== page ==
How to Lower High Blood Pressure
High blood pressure is often a symptomless disease, silently sneaking into millions of adult lives and presenting a real threat to their health. While high blood pressure, or hypertension, is serious, it is also manageable. Here’s what you need to know about how to lower high blood pressure.
What Causes High Blood Pressure?
Blood pressure is a measurement of the amount of force against your blood vessels and arteries as it is pumped through your body. It is measured by two numbers: systolic and diastolic pressure. When you are given the results of your measurement, they will read the systolic pressure over the diastolic pressure. For instance: 120/80.
The clinical presentation is called hypertension, which is a condition that, according to the CDC, affects about one out of every three adults. In many cases, the exact cause of hypertension cannot be determined. If this is the case, it is called essential hypertension. In other instances, there is at least one underlying cause of hypertensive disease. The leading known causes for hypertension include:
- Older age
- Dietary factors
- Sedentary lifestyle
- Gender or race
- Excessive alcohol consumption
- Genetic predisposition
- Kidney, adrenal, or thyroid disorders
Dangers of Hypertension
Hypertension is more than just a number. It’s also a predictor of your chances of developing more serious diseases as a result of chronic elevated pressure. The most serious dangers of hypertension occur as a result of a long standing, chronic issue regulating blood pressure, although blood pressure may elevate suddenly to unusually high levels. This is a condition known as a hypertensive crisis.
A history of hypertension means you are more likely to suffer from certain, serious health conditions. People with chronic hypertension are at a greater risk of:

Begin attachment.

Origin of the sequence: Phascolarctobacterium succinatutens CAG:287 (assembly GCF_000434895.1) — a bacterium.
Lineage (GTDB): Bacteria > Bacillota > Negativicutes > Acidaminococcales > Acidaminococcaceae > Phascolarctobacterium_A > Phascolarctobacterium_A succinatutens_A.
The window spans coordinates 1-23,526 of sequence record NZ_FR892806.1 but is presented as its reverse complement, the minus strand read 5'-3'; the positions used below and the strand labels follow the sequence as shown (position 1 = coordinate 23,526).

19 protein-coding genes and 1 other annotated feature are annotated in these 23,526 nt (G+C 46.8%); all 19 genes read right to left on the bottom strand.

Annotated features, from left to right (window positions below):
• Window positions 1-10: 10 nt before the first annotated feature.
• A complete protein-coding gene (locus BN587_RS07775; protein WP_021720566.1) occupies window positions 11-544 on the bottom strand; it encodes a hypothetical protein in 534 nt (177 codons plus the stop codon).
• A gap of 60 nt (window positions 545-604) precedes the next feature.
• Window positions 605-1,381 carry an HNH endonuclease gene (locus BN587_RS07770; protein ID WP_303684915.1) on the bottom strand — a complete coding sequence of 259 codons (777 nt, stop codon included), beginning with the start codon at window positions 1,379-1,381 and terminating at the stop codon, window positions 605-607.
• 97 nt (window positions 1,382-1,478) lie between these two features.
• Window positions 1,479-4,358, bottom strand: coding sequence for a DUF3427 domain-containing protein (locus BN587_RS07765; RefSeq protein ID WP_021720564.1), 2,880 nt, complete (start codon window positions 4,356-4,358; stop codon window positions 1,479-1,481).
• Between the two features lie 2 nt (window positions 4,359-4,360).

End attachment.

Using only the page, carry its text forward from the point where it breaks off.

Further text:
- Heart attacks. Over time, it damages arteries to the point that blood flow to the heart becomes blocked.
- Heart failure. Hypertension causes the heart to work harder to pump blood through your system. The extra stress on your heart can cause enlargement and cardiac failure.
- Stroke. Another potential risk of increased pressure in blood vessels and arteries is the potential for them to clog or burst. When this happens in the brain, it is called a stroke.
- Peripheral artery disease. Hypertension can result in narrowing of arteries throughout the torso, legs, arms and head.
- Visual impairment. The increased pressure on blood vessels in the eyes can lead to vision problems.
- Erectile dysfunction. High blood pressure is a known contributor to erectile dysfunction in men.
- Kidney disease. Chronically elevated blood pressure levels can interfere with the kidney’s ability to function properly.
Risk Factors and Signs of Hypertension
How do you know if you have high blood pressure? Hypertension is a medical disease that requires a diagnosis from a qualified medical professional. An official diagnosis is generally given after blood pressure has been monitored over several occasions, with an evident pattern of elevation with no immediate cause.